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Publication - Consultation Paper

Consultation on Building Warrant Fees

Published: 16 Nov 2016
Part of:
Building, planning and design
ISBN:
9781786526014

Seeking views on a proposal to change building warrant and associated fees paid by users of the building standards system.

30 page PDF

578.5kB

30 page PDF

578.5kB

Contents
Consultation on Building Warrant Fees
Section 2: Proposal

30 page PDF

578.5kB

Section 2: Proposal

Objective

The objective of the proposal is to increase income from building warrant and associated fees paid by users of the building standards system to achieve full cost recovery for the system.

Aims

1. To provide additional resources for local authority Verification services to encourage recruitment and retention of professional staff and to support service and performance improvement.

2. To introduce an alternative funding mechanism to cover the building standards related running costs of BSD.

Research

A number of studies conducted for BSD in recent years have analysed aspects of the relationship between Verifier fees, income and costs.

In 2012 Scottish Government commissioned research to review the fees structure to establish if the system met the cost of the Verification service provided by local authorities. The findings from this work were not conclusive. This was mainly due to the difference in the way that local authorities record financial information and the manner in which Verification service overheads were calculated. However the study recommended a number of changes and the following areas were identified for future review:

  • fee rates, particularly minimum and fixed fees
  • discounts for Certifiers of Design or Construction
  • fee levels not covering the cost of verification for lower value projects
  • the effect of cross-subsidisation of fees on the overall fee structure
  • fee levels for work started or completed without a building warrant

In 2015 a follow up to the 2012 research summarised the overall position in Scotland with regard to Building Standards income and expenditure over recent years. In 2008 income to Building Standards departments in Scotland exceeded expenditure by £5 million but by 2013 expenditure exceeded income by some £15.6 million. The emergence of a deficit was the result of a fall in income driven by the sharp decline in development activity resulting from the financial crisis and subsequent recession.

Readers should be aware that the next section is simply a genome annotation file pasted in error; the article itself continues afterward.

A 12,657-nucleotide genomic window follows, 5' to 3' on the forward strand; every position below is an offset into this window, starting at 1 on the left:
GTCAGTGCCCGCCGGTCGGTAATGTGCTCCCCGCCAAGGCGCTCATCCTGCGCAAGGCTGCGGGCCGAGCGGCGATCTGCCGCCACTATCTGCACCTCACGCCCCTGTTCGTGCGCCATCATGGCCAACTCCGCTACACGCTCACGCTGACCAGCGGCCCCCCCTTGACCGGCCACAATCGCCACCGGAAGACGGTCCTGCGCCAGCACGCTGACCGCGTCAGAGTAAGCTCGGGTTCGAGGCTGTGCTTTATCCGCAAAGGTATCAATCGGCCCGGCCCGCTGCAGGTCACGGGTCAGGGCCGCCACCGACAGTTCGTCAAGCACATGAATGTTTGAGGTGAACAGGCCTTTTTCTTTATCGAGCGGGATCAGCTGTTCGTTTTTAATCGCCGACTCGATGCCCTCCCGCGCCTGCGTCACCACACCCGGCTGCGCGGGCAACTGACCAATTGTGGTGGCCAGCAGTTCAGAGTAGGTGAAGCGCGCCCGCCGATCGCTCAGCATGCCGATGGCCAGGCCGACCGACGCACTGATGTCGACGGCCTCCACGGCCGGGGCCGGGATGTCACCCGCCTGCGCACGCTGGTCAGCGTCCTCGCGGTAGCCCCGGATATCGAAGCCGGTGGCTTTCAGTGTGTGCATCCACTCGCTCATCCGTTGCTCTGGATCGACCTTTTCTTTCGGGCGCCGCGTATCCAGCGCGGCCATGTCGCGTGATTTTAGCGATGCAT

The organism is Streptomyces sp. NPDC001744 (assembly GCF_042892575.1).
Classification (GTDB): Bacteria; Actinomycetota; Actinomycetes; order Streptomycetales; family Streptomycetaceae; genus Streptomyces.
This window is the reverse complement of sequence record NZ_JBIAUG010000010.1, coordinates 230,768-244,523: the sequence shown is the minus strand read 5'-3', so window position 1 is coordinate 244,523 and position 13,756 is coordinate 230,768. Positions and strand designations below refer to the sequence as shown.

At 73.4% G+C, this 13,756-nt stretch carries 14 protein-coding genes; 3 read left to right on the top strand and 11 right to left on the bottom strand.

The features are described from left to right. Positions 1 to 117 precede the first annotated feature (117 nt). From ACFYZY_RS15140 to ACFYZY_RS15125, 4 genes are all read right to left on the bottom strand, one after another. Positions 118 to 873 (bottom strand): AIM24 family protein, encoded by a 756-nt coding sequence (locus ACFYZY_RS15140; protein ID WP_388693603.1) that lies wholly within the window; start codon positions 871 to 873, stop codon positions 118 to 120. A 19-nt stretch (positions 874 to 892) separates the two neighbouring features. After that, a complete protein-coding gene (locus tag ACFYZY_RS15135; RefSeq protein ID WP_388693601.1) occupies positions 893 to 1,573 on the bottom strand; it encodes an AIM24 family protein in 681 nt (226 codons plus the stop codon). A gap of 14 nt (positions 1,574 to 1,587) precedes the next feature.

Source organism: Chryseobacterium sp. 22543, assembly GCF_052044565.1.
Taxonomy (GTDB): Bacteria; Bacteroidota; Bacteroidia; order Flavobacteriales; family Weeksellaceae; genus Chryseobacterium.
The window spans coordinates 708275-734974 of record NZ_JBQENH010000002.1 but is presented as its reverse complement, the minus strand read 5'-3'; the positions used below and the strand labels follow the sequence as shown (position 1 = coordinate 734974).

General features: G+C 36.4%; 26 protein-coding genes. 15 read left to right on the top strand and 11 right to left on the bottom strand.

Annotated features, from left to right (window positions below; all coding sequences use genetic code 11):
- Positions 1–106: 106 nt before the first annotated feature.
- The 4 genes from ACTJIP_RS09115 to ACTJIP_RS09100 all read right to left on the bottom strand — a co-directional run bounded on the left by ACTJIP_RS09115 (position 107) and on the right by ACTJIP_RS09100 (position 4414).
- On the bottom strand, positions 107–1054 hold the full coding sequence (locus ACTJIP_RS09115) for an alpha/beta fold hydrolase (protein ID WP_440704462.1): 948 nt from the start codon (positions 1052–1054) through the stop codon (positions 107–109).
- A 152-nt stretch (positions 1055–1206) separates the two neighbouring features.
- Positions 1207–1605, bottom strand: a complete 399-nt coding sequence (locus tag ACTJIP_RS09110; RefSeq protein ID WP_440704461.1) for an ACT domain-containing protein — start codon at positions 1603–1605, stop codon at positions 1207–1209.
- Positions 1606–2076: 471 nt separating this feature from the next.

In 2014 substantial cost reductions and an upturn in income had helped narrow the overall financial deficit for Building Standards to £6.9 million and most recent statistics show that has now fallen to £2.4 million. (source: Local Government Finance Statistics).

The research suggested that in "good times" the fee income from Verification covered the costs of the service. A sharp drop in income caused by the recession combined with an inability to cut costs in line with income resulted in deficits.

There is now evidence that as income has risen, authorities are coming back into a position in which surpluses in some local authority areas are being generated. That position however, is very sensitive to changes in economic conditions which might be influenced by geographical differences between local authorities.

Additional Resources for Local Authorities

Local Authorities administer the system within their own geographical areas and generally use their building standards departments to undertake verification and enforcement roles. At present the verification process, checking building warrant applications and completion certificate submissions, is funded from fee revenue received from building warrant applicants, circa £29 million in year 2014/15.

Scottish Government has become aware that since the economic downturn of 2008 there has been a trend where experienced Building Standards Managers and staff have either retired or taken voluntary exit arrangements from local authorities. It is noted that there appears to be little corresponding intake of trainee or apprentice Building Standards Officers in many areas of Scotland. This reduced workforce may have been adequate for the number of applications at that time. However it has become apparent that as work has picked up, there is a shortage in the number of building standards staff in local authorities to process applications.